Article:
Surveys, Survey Inspections, and Survey Endorsements in a New York Real Estate Transfer.

So, your attorney has indicated that the Seller of a parcel of real property has an “old survey” and that you could get around the cost of a new survey with a survey inspection. What’s the difference?

Survey: A licensed professional surveyor investigates the deed transfers into the owners of the parcel of property, and all of the surrounding parcels. Upon locating the various deeds, the surveyor then goes to the field with his sophisticated equipment to confirm that the metes and bounds description of the property is the same as those described by the various deeds into the owner and the neighbors. In addition to locating the boundaries, the surveyor actually investigates whether there are encroachments by fences, plantings, or other items on the property lines by physically locating such encroachments on the map. The result: you have a present day confirmation as to the boundary lines, possible encroachments, possible claims for adverse possession and an understanding what the status of “ownership” might be to that parcel of real property. The survey drawing delineates the position and boundaries the parcel.

Survey Inspection: If the seller obtained a survey, or there is an older version from the seller’s seller, a title company might avoid the cost of a “new survey” by performing a visual inspection of the property, in a layman’s attempt to identify “changes” to the property since the date of the last survey. Did the owners put up fences, buildings, or other items that might change the landscape and title to the property. Sometimes, the survey inspection will identify additions to the home, screened porches being converted to enclosed porches, and things that might give the buyer and her attorney pause to consider whether certificates of occupancy might be necessary.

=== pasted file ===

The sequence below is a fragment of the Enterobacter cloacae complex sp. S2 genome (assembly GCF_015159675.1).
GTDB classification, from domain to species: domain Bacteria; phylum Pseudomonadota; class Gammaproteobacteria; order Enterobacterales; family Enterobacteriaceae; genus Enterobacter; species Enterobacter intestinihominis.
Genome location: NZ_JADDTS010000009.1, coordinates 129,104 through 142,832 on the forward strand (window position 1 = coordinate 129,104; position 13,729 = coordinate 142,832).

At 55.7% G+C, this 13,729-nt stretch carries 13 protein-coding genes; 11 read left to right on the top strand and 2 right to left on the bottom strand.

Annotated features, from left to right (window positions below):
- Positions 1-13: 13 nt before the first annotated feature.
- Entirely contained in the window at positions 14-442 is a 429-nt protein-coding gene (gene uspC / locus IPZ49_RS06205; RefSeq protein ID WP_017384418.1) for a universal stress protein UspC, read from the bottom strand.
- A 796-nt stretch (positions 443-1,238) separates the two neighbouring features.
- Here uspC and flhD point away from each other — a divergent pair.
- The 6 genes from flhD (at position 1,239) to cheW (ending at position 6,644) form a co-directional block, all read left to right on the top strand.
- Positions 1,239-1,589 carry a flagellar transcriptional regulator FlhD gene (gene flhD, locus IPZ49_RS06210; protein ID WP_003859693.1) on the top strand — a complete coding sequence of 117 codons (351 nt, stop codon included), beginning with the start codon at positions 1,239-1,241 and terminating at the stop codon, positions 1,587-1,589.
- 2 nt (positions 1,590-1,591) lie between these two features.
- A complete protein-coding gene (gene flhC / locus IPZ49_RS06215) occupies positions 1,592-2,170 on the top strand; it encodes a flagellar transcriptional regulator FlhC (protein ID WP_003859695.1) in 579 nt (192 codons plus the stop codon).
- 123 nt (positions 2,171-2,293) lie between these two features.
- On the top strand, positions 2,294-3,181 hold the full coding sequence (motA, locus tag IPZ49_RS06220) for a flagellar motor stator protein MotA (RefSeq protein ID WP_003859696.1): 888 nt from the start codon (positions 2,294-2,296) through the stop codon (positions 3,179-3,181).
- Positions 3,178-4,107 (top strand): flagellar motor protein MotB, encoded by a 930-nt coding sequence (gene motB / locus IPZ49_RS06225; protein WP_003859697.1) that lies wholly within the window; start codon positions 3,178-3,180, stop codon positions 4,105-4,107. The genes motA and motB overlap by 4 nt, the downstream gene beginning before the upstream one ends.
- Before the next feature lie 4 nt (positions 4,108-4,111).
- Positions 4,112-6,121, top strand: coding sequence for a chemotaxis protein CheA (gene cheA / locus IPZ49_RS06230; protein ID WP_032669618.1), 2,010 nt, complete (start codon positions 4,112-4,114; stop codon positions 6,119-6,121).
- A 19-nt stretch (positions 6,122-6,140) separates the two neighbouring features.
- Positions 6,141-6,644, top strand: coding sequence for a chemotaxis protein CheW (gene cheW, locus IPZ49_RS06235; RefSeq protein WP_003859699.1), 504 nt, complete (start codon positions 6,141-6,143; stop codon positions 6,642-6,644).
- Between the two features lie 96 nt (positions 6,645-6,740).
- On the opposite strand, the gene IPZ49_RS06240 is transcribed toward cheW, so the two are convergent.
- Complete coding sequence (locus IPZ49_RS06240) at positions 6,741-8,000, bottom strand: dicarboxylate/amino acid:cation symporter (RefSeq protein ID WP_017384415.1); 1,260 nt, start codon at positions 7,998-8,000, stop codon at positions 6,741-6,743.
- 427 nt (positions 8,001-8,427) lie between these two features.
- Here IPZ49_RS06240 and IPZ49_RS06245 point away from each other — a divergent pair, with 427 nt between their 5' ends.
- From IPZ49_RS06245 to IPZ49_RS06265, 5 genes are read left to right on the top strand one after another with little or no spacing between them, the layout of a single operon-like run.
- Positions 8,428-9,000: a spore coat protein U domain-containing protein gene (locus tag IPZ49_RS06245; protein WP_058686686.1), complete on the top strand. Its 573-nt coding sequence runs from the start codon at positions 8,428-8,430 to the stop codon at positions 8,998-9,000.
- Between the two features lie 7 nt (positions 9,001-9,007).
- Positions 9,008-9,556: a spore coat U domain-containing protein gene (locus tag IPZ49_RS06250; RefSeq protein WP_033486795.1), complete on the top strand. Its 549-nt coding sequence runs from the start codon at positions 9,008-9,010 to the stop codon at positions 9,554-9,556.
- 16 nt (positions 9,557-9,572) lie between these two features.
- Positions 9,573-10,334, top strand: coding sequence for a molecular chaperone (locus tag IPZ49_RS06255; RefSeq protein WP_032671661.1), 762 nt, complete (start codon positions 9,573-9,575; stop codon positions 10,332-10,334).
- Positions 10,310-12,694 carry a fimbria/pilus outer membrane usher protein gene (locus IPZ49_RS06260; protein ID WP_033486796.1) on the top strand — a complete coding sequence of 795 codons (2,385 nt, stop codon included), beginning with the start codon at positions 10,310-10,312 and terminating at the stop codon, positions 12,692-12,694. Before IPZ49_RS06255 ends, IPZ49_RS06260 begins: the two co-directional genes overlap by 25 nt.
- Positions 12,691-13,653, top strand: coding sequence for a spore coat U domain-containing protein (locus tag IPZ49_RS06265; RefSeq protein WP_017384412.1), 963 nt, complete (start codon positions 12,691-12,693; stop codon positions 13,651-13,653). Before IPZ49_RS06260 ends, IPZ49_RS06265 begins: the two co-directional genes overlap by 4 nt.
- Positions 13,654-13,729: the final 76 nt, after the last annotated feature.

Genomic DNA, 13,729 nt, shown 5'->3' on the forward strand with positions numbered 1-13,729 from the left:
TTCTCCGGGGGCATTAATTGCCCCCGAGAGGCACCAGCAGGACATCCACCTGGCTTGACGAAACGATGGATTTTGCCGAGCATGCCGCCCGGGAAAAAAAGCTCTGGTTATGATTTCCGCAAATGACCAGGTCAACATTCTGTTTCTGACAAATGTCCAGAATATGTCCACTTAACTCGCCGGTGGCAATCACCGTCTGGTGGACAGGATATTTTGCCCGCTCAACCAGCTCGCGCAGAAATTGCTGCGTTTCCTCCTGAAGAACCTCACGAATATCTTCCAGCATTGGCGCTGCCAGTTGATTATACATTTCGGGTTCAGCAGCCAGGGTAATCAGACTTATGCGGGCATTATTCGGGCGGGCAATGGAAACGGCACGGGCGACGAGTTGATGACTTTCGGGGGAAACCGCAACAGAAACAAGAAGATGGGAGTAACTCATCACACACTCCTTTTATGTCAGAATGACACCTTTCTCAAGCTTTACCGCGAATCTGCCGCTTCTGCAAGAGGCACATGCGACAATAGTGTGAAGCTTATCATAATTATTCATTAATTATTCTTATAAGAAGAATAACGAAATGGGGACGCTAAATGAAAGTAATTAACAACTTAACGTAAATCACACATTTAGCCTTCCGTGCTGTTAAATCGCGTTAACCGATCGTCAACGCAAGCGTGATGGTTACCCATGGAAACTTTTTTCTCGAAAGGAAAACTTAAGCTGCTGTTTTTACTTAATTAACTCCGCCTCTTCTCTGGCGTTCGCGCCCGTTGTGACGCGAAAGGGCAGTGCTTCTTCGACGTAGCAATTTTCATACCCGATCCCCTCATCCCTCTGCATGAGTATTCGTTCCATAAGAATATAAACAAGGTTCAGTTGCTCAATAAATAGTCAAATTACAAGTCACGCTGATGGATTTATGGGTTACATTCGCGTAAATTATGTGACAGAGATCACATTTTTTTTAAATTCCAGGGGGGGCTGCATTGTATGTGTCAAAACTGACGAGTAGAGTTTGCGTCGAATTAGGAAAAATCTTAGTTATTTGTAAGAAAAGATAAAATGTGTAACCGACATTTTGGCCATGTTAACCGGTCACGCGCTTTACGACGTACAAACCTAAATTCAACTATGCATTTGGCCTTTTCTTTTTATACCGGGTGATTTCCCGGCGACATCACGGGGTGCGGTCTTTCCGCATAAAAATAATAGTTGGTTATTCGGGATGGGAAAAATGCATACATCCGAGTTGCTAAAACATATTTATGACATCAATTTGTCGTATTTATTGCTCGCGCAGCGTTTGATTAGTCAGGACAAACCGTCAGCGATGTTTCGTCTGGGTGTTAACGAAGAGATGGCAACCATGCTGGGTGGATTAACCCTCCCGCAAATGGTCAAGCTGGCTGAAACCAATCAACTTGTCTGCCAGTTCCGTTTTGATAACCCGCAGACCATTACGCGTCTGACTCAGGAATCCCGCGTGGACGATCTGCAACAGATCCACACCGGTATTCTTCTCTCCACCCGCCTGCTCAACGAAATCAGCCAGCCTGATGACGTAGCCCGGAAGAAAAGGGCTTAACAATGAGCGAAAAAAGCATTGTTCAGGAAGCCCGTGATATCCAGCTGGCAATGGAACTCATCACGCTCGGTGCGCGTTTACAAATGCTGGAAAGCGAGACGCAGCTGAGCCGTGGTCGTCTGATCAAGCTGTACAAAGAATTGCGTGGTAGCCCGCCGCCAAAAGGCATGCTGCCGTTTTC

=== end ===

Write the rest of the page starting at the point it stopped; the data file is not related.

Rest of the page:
Survey Endorsements:
Are issued only to the buyer’s mortgage lender., The title company assures (insures) the lender that the foundations do not encroach onto any easements referred to in the policy. The endorsement may be issued provided: (1) a physical inspection or survey discloses there are no encroachments onto any easements; and (2) the location of the foundations does not violate the covenants, conditions and restrictions of any other provisions of the title insurance policy.

Obviously, the best level of protection is the Survey because it gives you an understanding what the licensed surveyor is willing to certify as your actual boundary lines, and whether there might be any trouble brewing with the neighbors who might be claiming “adverse possession” of a portion of your property. The survey inspection is unscientific and merely provides you with an understanding of what might have changed– did the owners add a pool which needs a fence to be “legal.” You as the buyer get no protection from a survey endorsement. It simply protects your lender.

Bottom line— To reduce the risk of real estate litigation in New York, get a survey, or risk objection and confusion about your property lines.

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